About 3.75 million hectares of primary tropical forests have been cleared annually in recent years, contributing to climate change and biodiversity loss, and threatening the livelihoods of indigenous communities. Many of these trees were felled to make way for just a handful of agricultural commodities: cattle, oil palm, soy, cocoa, coffee and plantation rubber. A lot of these commodities are exported to satisfy the growing demand for meat and vegetable oils, ending up in everything from hamburgers to chocolate cake.
In an attempt to slow these losses, since the early 2000s, many governments, along with hundreds of agribusiness and big-brand food companies (including McDonald’s, Unilever and Mars, for example), and coalitions of public and private organizations, have publicly committed to remove deforestation from their commodity supply chains. In a few regions and for a few specific commodities, these commitments have helped to save some forests, also spurring progress in monitoring and awareness of deforestation. But, as a whole, these “zero-deforestation commitments” aren’t nearly as effective as they sound. As currently implemented, they just can’t reduce deforestation significantly.
For example, despite the soy moratorium signed in 2006 by the major transnational soy traders in Brazil, along with two similar agreements on deforestation caused by cattle, deforestation in the Brazilian Amazon continues apace. In fact, deforestation significantly increased after Brazil’s former government, under then-President Jair Bolsonaro, reduced resources to enforce land-use regulations.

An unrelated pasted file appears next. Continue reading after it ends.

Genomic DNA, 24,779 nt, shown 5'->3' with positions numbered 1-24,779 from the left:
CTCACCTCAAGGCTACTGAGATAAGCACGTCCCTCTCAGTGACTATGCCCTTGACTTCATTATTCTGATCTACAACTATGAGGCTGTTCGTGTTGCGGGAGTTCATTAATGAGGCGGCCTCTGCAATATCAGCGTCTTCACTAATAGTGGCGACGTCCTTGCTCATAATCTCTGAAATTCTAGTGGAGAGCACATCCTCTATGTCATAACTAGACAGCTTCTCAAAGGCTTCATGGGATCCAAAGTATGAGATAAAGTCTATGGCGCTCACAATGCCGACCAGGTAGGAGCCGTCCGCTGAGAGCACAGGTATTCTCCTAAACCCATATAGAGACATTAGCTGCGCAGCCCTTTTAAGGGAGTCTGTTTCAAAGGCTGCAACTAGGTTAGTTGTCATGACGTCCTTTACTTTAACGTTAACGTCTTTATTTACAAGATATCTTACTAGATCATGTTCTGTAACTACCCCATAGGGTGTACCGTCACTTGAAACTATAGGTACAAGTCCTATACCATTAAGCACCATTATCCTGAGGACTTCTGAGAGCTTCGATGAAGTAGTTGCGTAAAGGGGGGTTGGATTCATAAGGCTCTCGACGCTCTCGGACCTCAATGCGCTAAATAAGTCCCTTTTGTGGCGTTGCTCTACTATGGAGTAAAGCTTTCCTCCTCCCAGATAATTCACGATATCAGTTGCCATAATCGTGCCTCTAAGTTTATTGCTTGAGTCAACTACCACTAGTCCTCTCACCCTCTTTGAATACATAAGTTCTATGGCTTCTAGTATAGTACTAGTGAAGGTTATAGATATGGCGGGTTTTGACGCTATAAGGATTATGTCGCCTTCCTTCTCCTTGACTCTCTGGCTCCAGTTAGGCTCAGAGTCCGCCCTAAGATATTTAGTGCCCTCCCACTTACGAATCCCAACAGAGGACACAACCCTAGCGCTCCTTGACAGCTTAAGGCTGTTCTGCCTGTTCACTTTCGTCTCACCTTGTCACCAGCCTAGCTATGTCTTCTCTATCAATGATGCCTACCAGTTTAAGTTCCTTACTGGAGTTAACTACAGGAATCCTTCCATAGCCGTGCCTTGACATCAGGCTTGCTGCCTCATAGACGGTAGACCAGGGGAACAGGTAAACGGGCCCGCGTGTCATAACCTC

How are these commodity pledges meant to work? First, you need the major agribusiness companies to commit to using only deforestation-free ingredients — and they will do so either because the countries where they sell their products (such as those in the European Union) have rules and regulations that require it, or because of strong consumer demand. Then you need the supply chains to be clear and traceable, so that the companies can tell if their products — such as leather, cocoa or soybeans — are truly deforestation-free.
These conditions don’t always hold. In tropical domestic markets, there is often little demand for deforestation-free products. Most of Latin America’s beef production — the main direct cause of deforestation in the region — is for local consumption, where reducing tree loss isn’t a top priority for many governments and consumers. Likewise, Indonesia increasingly uses its palm oil production in its local biodiesel and oleochemical industry. More than two-thirds of commodity-driven deforestation is for products destined for such domestic markets.
In addition, the bulk of exports goes to countries that don’t prioritize deforestation concerns. The countries that do focus on such sustainability issues are mostly in Europe and North America, which make up less than 10 percent of international markets for forest-risk commodities. In the other export markets, mostly in Asia, demand for deforestation-free production is still limited. In 2020, India and China each accounted for about 15 percent of global imports of palm oil, and that oil has a deforestation risk 2.4 times greater per ton compared with palm oil imported by the EU. China eats up 30 percent of Brazil’s beef exports — compared with a few percent for the European Union and even less for the United States. Only recently have some Asian agribusiness companies adopted sustainable sourcing policies — in writing, anyway.